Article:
10 Beatles Song Facts
The Beatles live in 1965 - HDBeatles / Youtube
The Beatles became one of the largest phenomenons in music history, elevating the neophyte Liverpudlian lads to greater heights when they became overseas sensations. But most people overlook the fact that the band wasn’t just a pop act, but were talented songwriters as well. From multiple sources of inspiration, here are some fun facts about the Fab Four’s well-loved cuts.
Teasing a Friend
The song “Savoy Truffle” was written by George Harrison to poke fun at friend Eric Clapton, who was apparently addicted to sweets, especially candy and chocolates. This led to dental issues that were referenced by the line “You’ll have to have them all pulled out after the Savoy Truffle.”
A matter of Pride
Paul McCartney wrote “Helter Skelter” after reading a Pete Townshend quote from Melody Maker that boasted on how The Who’s “I Can See For Miles” was their most uncompromisingly rowdy cuts. So McCartney made his own song that fit the bill – even without hearing The Who’s track at all.
With a little Help from Somebody Else
In the book Paul McCartney: Many Years From Now, he admits that the bassline for “I Saw Her Standing There” was lifted from a Chuck Berry song called “I’m Talking About You”. “I played exactly the same notes as he’d did and it fitted our number perfectly. Even now when I tell people about it, I find few of them believe me. Therefore I maintain that a bass riff doesn’t have to be original,” he admitted.
The song “Day Tripper” received limited airplay in Germany as the radio programmers were reluctant to air it as “tripper” meant gonorrhea in German slang.
When McCartney was 16 years old, he wrote the song “When I’m Sixty-Four” on his father’s piano. The song frequented the Beatles days at the Cavern Club, where McCartney playing it usually when an amp broke down.
Inspired by the Palate
Ringo Starr wrote “Octopus Garden” after receiving the wrong order when he was on vacation – instead of fish and chips, he got octopus. When he asked about the dish, which he apparently hasn’t eaten before – he was told of the habits of an octopus and how they tend to gather objects and shells in their caves, much like a small garden.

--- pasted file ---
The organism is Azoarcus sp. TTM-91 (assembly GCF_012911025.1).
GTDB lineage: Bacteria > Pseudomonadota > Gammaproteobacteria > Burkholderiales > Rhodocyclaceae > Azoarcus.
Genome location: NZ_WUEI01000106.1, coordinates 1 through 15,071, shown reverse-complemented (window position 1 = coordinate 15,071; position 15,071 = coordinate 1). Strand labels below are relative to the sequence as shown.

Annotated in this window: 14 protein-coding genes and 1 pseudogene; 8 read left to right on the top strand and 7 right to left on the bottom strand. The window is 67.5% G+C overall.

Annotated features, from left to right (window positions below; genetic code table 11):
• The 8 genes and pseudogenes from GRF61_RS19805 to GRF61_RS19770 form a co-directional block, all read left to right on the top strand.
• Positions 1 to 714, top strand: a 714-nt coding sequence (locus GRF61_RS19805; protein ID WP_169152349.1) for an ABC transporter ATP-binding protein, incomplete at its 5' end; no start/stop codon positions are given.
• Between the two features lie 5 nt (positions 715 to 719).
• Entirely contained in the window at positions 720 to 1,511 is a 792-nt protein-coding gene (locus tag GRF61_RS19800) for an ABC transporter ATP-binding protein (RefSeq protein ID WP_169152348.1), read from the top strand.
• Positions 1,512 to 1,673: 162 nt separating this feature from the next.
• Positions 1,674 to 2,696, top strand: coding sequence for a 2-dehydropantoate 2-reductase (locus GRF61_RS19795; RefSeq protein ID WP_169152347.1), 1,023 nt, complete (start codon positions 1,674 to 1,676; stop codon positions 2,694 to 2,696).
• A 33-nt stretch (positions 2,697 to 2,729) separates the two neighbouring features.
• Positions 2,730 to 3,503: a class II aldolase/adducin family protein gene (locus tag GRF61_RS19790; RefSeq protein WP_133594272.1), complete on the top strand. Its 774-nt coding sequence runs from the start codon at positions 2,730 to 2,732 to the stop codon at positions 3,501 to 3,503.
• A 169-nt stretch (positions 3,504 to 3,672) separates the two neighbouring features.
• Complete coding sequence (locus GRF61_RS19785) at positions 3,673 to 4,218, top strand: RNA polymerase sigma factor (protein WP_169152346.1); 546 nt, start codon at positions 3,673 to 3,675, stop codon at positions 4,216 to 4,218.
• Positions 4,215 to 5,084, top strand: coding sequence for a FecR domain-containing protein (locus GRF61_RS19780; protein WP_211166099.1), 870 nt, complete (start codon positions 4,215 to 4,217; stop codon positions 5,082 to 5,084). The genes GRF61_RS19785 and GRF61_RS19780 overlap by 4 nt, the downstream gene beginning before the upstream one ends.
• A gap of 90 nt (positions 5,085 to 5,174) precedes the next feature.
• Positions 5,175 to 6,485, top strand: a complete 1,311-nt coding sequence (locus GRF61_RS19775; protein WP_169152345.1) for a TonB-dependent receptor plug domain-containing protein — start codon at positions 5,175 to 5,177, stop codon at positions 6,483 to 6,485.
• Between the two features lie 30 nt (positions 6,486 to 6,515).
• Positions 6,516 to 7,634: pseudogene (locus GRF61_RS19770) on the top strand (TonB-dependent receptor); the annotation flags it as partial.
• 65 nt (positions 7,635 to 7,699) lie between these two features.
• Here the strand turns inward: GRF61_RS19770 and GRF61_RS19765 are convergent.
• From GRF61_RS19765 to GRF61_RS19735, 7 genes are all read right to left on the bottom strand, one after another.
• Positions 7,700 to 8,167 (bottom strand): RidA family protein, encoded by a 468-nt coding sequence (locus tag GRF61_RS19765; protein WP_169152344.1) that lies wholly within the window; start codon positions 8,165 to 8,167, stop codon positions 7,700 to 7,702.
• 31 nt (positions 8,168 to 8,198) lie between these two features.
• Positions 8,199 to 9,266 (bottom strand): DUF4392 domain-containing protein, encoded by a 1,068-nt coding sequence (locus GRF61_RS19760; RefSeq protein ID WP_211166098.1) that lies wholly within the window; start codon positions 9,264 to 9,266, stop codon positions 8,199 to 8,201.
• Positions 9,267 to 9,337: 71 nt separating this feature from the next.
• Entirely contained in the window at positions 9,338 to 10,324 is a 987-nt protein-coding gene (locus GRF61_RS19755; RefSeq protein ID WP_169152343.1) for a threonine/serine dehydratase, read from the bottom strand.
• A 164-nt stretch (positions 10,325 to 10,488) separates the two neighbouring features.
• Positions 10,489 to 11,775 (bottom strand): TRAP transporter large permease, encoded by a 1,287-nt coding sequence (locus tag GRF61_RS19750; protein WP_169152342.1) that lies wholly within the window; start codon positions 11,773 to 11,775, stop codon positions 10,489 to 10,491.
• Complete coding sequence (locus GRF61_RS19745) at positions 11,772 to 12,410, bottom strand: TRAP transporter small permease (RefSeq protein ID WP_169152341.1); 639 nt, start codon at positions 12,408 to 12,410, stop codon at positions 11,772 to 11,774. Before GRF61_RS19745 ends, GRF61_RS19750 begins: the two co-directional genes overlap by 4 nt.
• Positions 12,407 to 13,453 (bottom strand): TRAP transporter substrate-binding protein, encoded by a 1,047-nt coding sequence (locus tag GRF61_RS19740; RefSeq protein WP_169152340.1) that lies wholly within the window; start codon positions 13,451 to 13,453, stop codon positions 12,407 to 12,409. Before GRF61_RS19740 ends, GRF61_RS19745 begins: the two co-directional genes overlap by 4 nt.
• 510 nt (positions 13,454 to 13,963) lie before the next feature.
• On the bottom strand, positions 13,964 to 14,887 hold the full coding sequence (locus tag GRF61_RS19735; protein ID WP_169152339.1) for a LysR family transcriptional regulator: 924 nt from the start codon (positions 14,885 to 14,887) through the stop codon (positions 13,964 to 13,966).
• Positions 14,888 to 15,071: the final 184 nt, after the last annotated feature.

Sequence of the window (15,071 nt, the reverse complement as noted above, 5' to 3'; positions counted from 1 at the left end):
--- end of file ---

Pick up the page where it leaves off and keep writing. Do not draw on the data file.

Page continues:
The Last of an Era
The music video for “Lady Madonna” was from footage from the “Hey Bulldog” sessions. It is the only clip of the Beatles recording in Abbey Road’s Studio Three, and the last time that the four members were together in a studio.
Taking a Toll on the Cords
The Please Please Me sessions were recorded live in one day, with “Twist And Shout” being the last cut in line. It was arranged as such because George Martin wanted to preserve John Lennon’s voice, who was sick that day. When it was time to do the song, Lennon’s throat was already sore, so he sucked on a few Zubes, gargled with milk, and took off his shirt before performing. The result was one of the best raspy vocal recordings of Lennon. “My voice wasn’t the same for a long time after. Every time I swallowed it was like sandpaper,” he said in 1976.
In “I am The Walrus”, the line “egg man” was a reference to Lennon’s friend, Eric Burdon of the Animals, and a sexual encounter he had with a Jamaican woman who cracked an egg on his bare stomach and licked it off afterward.
Unbeknownst to them
Norman Smith, the band’s sound engineer, recorded the hi-hat parts for “Can’t Buy Me Love” as the original tape for the percussion parts had a ripple on it, losing the treble parts of Starr’s performance. He recorded the missing parts without the Beatles knowing about it.